PUTRAJAYA: The 1st Meeting of the Malaysian Dental Council (MDC) 2016 was held on 23rd February 2016 and chaired by the Director General of Health Malaysia as the President of the Council. One of the issues that have been discussed was the public concern on the oversupply of dental graduates. Below is the official answer from the DG's office:
According to the Malaysian Dental Council (MDC) which keeps a record of registered dental graduates, there has been an increasing trend in the number of dental graduates especially over the past 3 years. In 2013, there were 697 new registrants and this rose to 896 in 2014 and 980 in 2015. By the end of 2015, there were 6,410 dentists practising in Malaysia resulting in a dentist to population ratio of 1:4,800 which is well above the target of 1:3,000. Taking into account the population growth, the expected number of new graduates and the number that retire from practice each year, the desired target would be reached only in 2018.
In Malaysia, there is a need for more dentists to address the high disease burden noted in the National Oral Health Survey for Adults 2010 and the most recent, the National Oral Health Survey of Preschool Children 2015. This need is greatest in children aged 5 years and below and the adult population, particularly the elderly. Thus, currently there is no oversupply of dental graduates.
Nevertheless, a moratorium on the opening of new dental schools was implemented in March 2013 for a duration of 5 years mainly to strengthen the academic staff capacity to sustain high quality output of local dental graduates. Currently, there are 13 local institutions conducting dental degree programmes. The moratorium which also capped the student intake by all local institutions to a total of 800 per year, will be reviewed in 2018 based on the situation and needs of the population.
The number of graduates from local universities has remained relatively constant between 450 and 500 per year. The increase in the number of dental graduates registering with the Council in recent years has been due to graduates from foreign institutions. In 2013, there were 245 graduates from foreign institutions and this rose to 447 in 2014 and 482 in 2015. As there is a less than 10% attrition rate for dental officers in the MOH, the increase in graduates necessitates the creation of newposts yearly by the Public Service Department (PSD), for the new graduates entering the 1-year compulsory service.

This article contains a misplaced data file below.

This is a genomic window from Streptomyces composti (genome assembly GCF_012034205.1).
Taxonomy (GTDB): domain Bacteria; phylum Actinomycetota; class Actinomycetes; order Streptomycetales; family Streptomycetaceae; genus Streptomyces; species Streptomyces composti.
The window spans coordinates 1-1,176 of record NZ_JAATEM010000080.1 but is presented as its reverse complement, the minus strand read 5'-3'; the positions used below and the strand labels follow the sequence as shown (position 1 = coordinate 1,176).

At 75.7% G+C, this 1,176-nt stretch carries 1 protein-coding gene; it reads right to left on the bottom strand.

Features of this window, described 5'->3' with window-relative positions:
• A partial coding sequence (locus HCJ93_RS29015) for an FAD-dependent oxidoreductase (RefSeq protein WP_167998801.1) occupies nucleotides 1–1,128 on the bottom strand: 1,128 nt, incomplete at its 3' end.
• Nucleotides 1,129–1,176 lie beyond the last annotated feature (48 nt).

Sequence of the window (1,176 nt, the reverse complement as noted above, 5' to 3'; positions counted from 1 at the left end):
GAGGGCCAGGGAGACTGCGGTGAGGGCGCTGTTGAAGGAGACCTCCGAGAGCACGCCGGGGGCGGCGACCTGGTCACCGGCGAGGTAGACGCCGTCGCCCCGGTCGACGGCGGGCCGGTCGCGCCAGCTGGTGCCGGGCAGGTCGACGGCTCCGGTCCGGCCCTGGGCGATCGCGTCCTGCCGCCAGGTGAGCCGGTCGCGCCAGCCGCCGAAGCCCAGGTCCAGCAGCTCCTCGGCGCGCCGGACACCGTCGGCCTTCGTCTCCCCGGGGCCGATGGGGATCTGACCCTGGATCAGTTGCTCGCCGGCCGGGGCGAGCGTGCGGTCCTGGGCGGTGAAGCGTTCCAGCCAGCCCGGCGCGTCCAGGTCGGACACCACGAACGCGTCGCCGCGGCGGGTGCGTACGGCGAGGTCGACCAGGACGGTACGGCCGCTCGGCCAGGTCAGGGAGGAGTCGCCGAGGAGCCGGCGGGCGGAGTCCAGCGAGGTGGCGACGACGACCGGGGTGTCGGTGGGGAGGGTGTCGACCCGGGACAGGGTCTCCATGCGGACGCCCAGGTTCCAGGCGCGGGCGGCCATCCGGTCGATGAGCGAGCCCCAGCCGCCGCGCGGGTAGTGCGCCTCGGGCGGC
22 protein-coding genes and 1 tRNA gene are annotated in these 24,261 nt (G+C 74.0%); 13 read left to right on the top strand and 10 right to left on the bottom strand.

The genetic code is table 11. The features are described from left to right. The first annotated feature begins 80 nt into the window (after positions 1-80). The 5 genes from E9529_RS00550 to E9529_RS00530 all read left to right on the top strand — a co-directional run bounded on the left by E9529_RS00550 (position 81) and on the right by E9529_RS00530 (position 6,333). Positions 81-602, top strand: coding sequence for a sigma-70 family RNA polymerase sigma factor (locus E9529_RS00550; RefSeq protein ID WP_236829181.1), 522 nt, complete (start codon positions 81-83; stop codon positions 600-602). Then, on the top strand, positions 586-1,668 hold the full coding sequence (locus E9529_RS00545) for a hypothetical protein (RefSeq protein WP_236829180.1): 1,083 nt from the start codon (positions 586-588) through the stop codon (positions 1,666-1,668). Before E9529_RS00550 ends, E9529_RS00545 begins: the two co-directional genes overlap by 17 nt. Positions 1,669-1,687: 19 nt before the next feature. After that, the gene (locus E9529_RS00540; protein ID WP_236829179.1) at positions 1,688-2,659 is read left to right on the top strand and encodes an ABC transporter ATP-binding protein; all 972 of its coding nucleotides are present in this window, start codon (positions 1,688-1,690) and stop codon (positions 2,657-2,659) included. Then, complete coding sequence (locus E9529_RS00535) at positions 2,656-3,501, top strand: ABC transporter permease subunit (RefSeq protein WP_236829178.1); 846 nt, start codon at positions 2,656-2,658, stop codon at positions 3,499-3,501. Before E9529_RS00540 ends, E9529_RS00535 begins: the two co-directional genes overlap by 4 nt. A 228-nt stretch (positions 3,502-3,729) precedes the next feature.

There is no housemanship for dental graduates. Under the Dental Act 1971, upon registration with the MDC, graduates are required to serve a 3-year compulsory service. As the number of graduates increased and the incentives and career pathways in government service became more attractive, more dental officers opted to remain in public service. Thus, the compulsory service was reduced to 2 years in 2012, and was further reduced to 1 year in 2015. Nevertheless, the percentage of dentists in the public sector has risen to 63% compared to 52% in 2009. The one-year compulsory service is maintained to ensure that there are sufficient dental officers in the public sector to facilitate accessibility to oral healthcare. Taking into cognizance that dental graduates come from various training backgrounds, there is also a need to ensure that all new dentists have the same understanding on the needs of the population and the healthcare system.
Hospitals and health centres in MOH are planned and built in specific locations, based on the needs of the population. Yearly, the PSD creates posts for the new facilities and the expansion of services in existing facilities, based on the dental officers available. This will result in the services in these facilities being more efficient and expand to serve the growing number of people seeking treatment in MOH facilities.
The Oral Health Division, MOH continually monitors the number of registrants and the needs of the population when advising on the creation of new posts. In 2015, with the marked increase in registrants, all existing posts had been filled and the PSD created a total of 391 new posts to provide employment for all the registrants. The MOH will continue to work with related agencies regarding the employment of dental graduates and the maintenance and improvement of facilities and services within the MOH.
For More Information related to the overview of dentistry In Malaysia, click here (UPDATED JAN 2016) : http://dentistsnearby.com/misc/patient-education/285-dental-overview-malaysia.html
What do you think about the response from the DG's office? Is there a ray of hope for the dental industry in Malaysia? Comment below..
Excerpt credit : Ministry Of Oral Health Facebook Page : https://www.facebook.com/pergigiankkm/